Materials and methods

Neutron source

Different neutron sources have been investigated for the modeling of a BNCT irradiation facility. Nuclear reactors represent the common choice for high-intensity beams despite their drawbacks (expensive, sizeable and with different safety concerns) because usually no other high-intensity neutron source is suitable for such a purpose. On the other hand, about Sealed Tube (ST) generators, based on either DD or DT fusion nuclear reaction, although technical improvements have been obtained in the last 20 years, still continues to have low intensity for BNCT treatment [5, 6, 16, 17].

Studies on protons, deuterons or electron based accelerators have also been assessed such as capable to provide neutron beam fluxes comparable to that provided by nuclear reactors. In this work, a Monte Carlo modeling study on a BSA irradiation system, driven by a Rf focused interdigital (RFI) linac structure, has been carried out. Based on the previous work by Bayanov et al. [18], Fantidis [14] and Lee [19] the expected neutron source level has been estimated to be 8.83E+12 s−1 by using 10 mA, 2.5 MeV protons and supposing a water-cooled thick lithium target. The related prompt gamma ray spectrum which is also produced may be found from previous works by Kiss et al. [20] and Lee et al. [21].

BSA modeling

In order to ensure the requested neutron beam parameters at the beam exit port, a proper spectrum shifter system, or BSA, is necessary. The BSA includes mainly four parts, namely the epithermal spectrum shifter, the reflector for epithermal neutrons and some absorbers/beam delimiter for low energy (i.e., thermal) neutrons and shielding for gamma radiation produced both in the neutron converter and during the neutron beam tailoring. The neutron spectrum shifter, the core of the system, has to slow down the fast neutrons yielded by the source, i.e., having energy larger than 10 keV, in a selected way without increasing the fraction of thermal neutrons in order to get a net accumulation in the epithermal energy range (i.e., 1 eV–10 keV). A reflector has to be included to either limit the neutron losses or scatter neutrons toward the beam port, while further improving the quality of the beam.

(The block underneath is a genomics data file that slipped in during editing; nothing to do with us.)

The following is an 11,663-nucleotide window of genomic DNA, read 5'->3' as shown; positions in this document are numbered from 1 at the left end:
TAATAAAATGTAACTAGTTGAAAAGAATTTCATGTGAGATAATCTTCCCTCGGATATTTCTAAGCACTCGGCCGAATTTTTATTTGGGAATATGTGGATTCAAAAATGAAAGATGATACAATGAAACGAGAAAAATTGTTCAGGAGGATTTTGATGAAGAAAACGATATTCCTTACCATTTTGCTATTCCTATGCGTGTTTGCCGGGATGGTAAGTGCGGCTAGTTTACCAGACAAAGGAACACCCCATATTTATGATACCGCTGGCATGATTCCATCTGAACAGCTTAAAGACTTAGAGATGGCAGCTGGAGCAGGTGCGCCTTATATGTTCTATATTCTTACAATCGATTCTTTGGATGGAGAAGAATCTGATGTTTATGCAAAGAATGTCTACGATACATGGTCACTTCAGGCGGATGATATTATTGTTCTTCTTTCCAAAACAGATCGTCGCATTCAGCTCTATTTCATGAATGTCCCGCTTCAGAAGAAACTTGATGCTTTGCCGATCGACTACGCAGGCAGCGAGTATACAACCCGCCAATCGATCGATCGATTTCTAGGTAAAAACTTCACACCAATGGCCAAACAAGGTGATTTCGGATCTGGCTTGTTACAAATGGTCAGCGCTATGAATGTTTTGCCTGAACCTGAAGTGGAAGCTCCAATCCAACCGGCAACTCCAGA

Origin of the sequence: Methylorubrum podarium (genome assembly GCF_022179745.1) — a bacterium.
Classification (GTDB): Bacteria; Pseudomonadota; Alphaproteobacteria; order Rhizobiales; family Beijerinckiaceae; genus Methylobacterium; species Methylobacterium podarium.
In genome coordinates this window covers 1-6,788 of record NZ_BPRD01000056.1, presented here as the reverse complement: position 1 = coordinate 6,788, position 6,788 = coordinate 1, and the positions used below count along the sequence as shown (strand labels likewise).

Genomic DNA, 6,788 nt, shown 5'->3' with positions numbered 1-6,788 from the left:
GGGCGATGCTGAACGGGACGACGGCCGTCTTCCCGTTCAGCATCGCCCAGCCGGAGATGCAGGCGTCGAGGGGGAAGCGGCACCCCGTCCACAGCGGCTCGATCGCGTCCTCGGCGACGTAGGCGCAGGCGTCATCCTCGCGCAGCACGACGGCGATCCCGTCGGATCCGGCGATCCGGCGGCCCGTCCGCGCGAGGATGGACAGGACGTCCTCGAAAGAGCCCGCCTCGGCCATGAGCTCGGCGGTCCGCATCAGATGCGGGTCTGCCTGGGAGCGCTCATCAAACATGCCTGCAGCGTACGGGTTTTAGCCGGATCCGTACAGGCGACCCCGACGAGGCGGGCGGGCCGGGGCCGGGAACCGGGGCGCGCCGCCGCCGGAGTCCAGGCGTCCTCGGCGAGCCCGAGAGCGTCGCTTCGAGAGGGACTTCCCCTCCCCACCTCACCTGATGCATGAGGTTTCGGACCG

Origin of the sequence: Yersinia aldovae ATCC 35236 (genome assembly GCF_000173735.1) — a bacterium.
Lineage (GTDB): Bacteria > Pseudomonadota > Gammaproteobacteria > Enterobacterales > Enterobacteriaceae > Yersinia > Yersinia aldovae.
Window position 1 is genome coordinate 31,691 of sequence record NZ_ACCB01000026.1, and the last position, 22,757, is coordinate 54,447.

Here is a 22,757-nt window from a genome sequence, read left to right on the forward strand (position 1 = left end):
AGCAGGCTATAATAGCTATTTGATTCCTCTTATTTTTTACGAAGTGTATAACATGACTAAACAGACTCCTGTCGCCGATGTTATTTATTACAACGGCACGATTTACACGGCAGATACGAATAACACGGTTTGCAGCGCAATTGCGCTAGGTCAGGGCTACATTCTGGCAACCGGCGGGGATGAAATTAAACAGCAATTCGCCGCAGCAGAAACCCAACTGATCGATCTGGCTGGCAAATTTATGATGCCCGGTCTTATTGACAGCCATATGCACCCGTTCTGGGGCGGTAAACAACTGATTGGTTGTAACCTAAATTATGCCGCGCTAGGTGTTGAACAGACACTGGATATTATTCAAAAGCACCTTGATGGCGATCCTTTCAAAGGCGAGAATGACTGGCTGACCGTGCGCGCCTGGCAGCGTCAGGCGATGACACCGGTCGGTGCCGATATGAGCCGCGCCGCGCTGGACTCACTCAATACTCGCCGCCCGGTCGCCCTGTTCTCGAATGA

Dose evaluation

In order to evaluate the therapeutic effectiveness of each BNCT BSA modeling configuration considered, some in-air figures of merit (FOM) parameters are taken as reference (see Table 1) and widely used as a preliminary assessment. In addition, the Snyder head phantom calculations about profiles determination of main dose parameters and their related effectiveness were performed [14, 22]. These parameters include the advantage depth (AD), the advantage depth dose rate (ADDR), the treatment time (TT), the therapeutic depth (TD) and the advantage ratio (AR). AD is defined as the depth in tissue at which a tumor receives a dose equal to the maximum dose delivered at the healthy tissue. ADDR expresses the maximum delivered dose-equivalent rate to healthy tissue. TT is the required treatment time needed to impart the maximum dose to the healthy tissue while keeping below the limit of 12.5 relative biological effectiveness (RBE) Gy [8]. TD is the depth at which the cancer dose falls below twice the maximum dose to healthy tissue, and AR is defined as the ratio between of the total therapeutic dose that would be delivered to tumor tissue and the integral dose delivered to normal tissue at the AD [23].
Table 1

IAEA recommended BNCT neutron beam parameters at the BSA beam exit window [4]

BNCT beam port parameters

Recommended value

Φepithermal (cm−2 s−1)

~ 109

Φepithermalfast

> 20

Φepithermalthermal

> 100

fastepithermal (Gy cm2)

< 2 × 10−13

γepithermal (Gy cm2)

< 2 × 10−13

Fast energy group (Φfast)

E > 10 keV

Epithermal energy group (Φepithermal)

1 eV ≤ E ≤ 10 keV

Thermal energy group (Φthermal)

E < 1 eV

The total absorbed tissue dose equivalent (DT) can be obtained by the following equation:
$$D_{T} \, = \, \, w_{\gamma } \,*\,D_{\gamma } + \, w_{\text{fast}} \,*\,D_{\text{fast}} \, + \, \, w_{N} \,*\,D_{N} \, + \, \, D_{B} \,*\,w_{B}$$
(2)
where wγ, wfast, wN and wB are the weighting factors, or RBE values, for γ rays, fast neutrons, (n,p) reaction on nitrogen and radiative capture (n, gamma) reactions for boron atoms which accounts for the neutron thermal component, respectively, with values wγ = 1, wfast = 3.2, wN = 3.2 and wB = 1.3 for boron in tissue and 3.8 for boron in the tumor [23, 24]. Dγ, Dfast, DN and DB are the calculated dose components from γ rays, fast neutrons, nitrogen and boron correspondingly. In the calculations performed, the 10B concentration in the tumor is usually set at 40 ppm and a 4:1 ratio of 10B nuclei concentration (distribution) in tumor to healthy tissue was considered [23].

Results and discussion